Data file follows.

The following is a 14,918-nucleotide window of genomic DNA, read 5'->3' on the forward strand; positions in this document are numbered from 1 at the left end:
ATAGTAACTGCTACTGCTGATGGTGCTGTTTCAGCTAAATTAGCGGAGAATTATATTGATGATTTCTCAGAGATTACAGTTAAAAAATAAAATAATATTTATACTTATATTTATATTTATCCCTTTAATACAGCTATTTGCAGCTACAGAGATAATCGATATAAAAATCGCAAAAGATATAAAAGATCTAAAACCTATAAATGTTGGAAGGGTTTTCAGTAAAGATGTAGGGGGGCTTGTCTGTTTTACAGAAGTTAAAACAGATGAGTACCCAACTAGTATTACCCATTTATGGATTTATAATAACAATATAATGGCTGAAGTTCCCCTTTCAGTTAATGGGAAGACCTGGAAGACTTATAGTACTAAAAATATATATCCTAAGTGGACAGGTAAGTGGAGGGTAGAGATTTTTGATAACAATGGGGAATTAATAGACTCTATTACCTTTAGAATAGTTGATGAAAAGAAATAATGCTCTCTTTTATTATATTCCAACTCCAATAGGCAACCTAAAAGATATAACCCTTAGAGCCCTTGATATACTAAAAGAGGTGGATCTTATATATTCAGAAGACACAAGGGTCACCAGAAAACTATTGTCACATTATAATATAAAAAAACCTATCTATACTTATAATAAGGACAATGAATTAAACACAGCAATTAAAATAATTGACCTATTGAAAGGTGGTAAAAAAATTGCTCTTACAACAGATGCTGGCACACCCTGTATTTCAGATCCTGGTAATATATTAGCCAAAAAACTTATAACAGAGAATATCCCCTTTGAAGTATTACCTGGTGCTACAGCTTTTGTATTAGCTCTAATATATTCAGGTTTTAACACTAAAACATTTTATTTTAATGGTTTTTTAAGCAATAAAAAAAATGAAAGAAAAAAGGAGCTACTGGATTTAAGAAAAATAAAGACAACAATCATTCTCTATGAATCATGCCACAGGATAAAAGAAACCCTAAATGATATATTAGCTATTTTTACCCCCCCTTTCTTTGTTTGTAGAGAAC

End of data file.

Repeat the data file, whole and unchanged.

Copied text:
The following is a 14,918-nucleotide window of genomic DNA, read 5'->3' on the forward strand; positions in this document are numbered from 1 at the left end:
ATAGTAACTGCTACTGCTGATGGTGCTGTTTCAGCTAAATTAGCGGAGAATTATATTGATGATTTCTCAGAGATTACAGTTAAAAAATAAAATAATATTTATACTTATATTTATATTTATCCCTTTAATACAGCTATTTGCAGCTACAGAGATAATCGATATAAAAATCGCAAAAGATATAAAAGATCTAAAACCTATAAATGTTGGAAGGGTTTTCAGTAAAGATGTAGGGGGGCTTGTCTGTTTTACAGAAGTTAAAACAGATGAGTACCCAACTAGTATTACCCATTTATGGATTTATAATAACAATATAATGGCTGAAGTTCCCCTTTCAGTTAATGGGAAGACCTGGAAGACTTATAGTACTAAAAATATATATCCTAAGTGGACAGGTAAGTGGAGGGTAGAGATTTTTGATAACAATGGGGAATTAATAGACTCTATTACCTTTAGAATAGTTGATGAAAAGAAATAATGCTCTCTTTTATTATATTCCAACTCCAATAGGCAACCTAAAAGATATAACCCTTAGAGCCCTTGATATACTAAAAGAGGTGGATCTTATATATTCAGAAGACACAAGGGTCACCAGAAAACTATTGTCACATTATAATATAAAAAAACCTATCTATACTTATAATAAGGACAATGAATTAAACACAGCAATTAAAATAATTGACCTATTGAAAGGTGGTAAAAAAATTGCTCTTACAACAGATGCTGGCACACCCTGTATTTCAGATCCTGGTAATATATTAGCCAAAAAACTTATAACAGAGAATATCCCCTTTGAAGTATTACCTGGTGCTACAGCTTTTGTATTAGCTCTAATATATTCAGGTTTTAACACTAAAACATTTTATTTTAATGGTTTTTTAAGCAATAAAAAAAATGAAAGAAAAAAGGAGCTACTGGATTTAAGAAAAATAAAGACAACAATCATTCTCTATGAATCATGCCACAGGATAAAAGAAACCCTAAATGATATATTAGCTATTTTTACCCCCCCTTTCTTTGTTTGTAGAGAAC